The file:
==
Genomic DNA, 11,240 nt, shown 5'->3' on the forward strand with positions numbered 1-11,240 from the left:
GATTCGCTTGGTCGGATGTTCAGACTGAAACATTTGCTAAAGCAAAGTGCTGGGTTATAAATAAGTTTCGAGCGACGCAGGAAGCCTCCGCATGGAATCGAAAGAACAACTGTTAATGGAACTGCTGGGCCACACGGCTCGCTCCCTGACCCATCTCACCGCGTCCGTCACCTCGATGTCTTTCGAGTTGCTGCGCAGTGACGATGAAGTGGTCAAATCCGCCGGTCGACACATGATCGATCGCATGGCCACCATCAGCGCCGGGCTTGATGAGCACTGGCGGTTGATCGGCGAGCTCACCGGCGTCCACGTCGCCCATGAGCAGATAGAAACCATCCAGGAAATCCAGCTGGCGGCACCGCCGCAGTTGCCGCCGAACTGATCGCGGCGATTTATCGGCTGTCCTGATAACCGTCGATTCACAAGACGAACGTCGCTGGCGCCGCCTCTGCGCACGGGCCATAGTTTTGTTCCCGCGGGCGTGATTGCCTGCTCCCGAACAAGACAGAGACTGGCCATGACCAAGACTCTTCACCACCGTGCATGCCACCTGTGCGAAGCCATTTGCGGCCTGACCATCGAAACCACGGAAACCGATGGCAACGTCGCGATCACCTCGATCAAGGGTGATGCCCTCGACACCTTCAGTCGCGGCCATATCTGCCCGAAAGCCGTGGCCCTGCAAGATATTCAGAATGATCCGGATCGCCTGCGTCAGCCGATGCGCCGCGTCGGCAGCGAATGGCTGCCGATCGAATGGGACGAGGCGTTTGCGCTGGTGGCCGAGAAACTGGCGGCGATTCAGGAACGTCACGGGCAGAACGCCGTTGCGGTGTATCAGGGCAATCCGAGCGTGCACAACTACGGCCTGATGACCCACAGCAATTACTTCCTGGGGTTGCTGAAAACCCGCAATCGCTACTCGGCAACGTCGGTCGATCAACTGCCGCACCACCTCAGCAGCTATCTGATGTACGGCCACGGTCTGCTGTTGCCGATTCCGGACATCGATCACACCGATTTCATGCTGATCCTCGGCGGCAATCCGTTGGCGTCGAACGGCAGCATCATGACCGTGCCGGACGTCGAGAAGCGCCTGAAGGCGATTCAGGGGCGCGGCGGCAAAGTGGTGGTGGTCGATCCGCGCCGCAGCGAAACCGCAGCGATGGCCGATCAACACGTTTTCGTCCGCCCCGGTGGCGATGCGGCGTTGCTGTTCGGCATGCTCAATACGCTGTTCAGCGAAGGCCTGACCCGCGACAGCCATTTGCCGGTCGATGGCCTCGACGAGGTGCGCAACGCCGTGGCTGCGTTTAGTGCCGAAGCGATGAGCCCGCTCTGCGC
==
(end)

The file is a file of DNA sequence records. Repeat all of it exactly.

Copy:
Genomic DNA, 11,240 nt, shown 5'->3' on the forward strand with positions numbered 1-11,240 from the left:
GATTCGCTTGGTCGGATGTTCAGACTGAAACATTTGCTAAAGCAAAGTGCTGGGTTATAAATAAGTTTCGAGCGACGCAGGAAGCCTCCGCATGGAATCGAAAGAACAACTGTTAATGGAACTGCTGGGCCACACGGCTCGCTCCCTGACCCATCTCACCGCGTCCGTCACCTCGATGTCTTTCGAGTTGCTGCGCAGTGACGATGAAGTGGTCAAATCCGCCGGTCGACACATGATCGATCGCATGGCCACCATCAGCGCCGGGCTTGATGAGCACTGGCGGTTGATCGGCGAGCTCACCGGCGTCCACGTCGCCCATGAGCAGATAGAAACCATCCAGGAAATCCAGCTGGCGGCACCGCCGCAGTTGCCGCCGAACTGATCGCGGCGATTTATCGGCTGTCCTGATAACCGTCGATTCACAAGACGAACGTCGCTGGCGCCGCCTCTGCGCACGGGCCATAGTTTTGTTCCCGCGGGCGTGATTGCCTGCTCCCGAACAAGACAGAGACTGGCCATGACCAAGACTCTTCACCACCGTGCATGCCACCTGTGCGAAGCCATTTGCGGCCTGACCATCGAAACCACGGAAACCGATGGCAACGTCGCGATCACCTCGATCAAGGGTGATGCCCTCGACACCTTCAGTCGCGGCCATATCTGCCCGAAAGCCGTGGCCCTGCAAGATATTCAGAATGATCCGGATCGCCTGCGTCAGCCGATGCGCCGCGTCGGCAGCGAATGGCTGCCGATCGAATGGGACGAGGCGTTTGCGCTGGTGGCCGAGAAACTGGCGGCGATTCAGGAACGTCACGGGCAGAACGCCGTTGCGGTGTATCAGGGCAATCCGAGCGTGCACAACTACGGCCTGATGACCCACAGCAATTACTTCCTGGGGTTGCTGAAAACCCGCAATCGCTACTCGGCAACGTCGGTCGATCAACTGCCGCACCACCTCAGCAGCTATCTGATGTACGGCCACGGTCTGCTGTTGCCGATTCCGGACATCGATCACACCGATTTCATGCTGATCCTCGGCGGCAATCCGTTGGCGTCGAACGGCAGCATCATGACCGTGCCGGACGTCGAGAAGCGCCTGAAGGCGATTCAGGGGCGCGGCGGCAAAGTGGTGGTGGTCGATCCGCGCCGCAGCGAAACCGCAGCGATGGCCGATCAACACGTTTTCGTCCGCCCCGGTGGCGATGCGGCGTTGCTGTTCGGCATGCTCAATACGCTGTTCAGCGAAGGCCTGACCCGCGACAGCCATTTGCCGGTCGATGGCCTCGACGAGGTGCGCAACGCCGTGGCTGCGTTTAGTGCCGAAGCGATGAGCCCGCTCTGCGC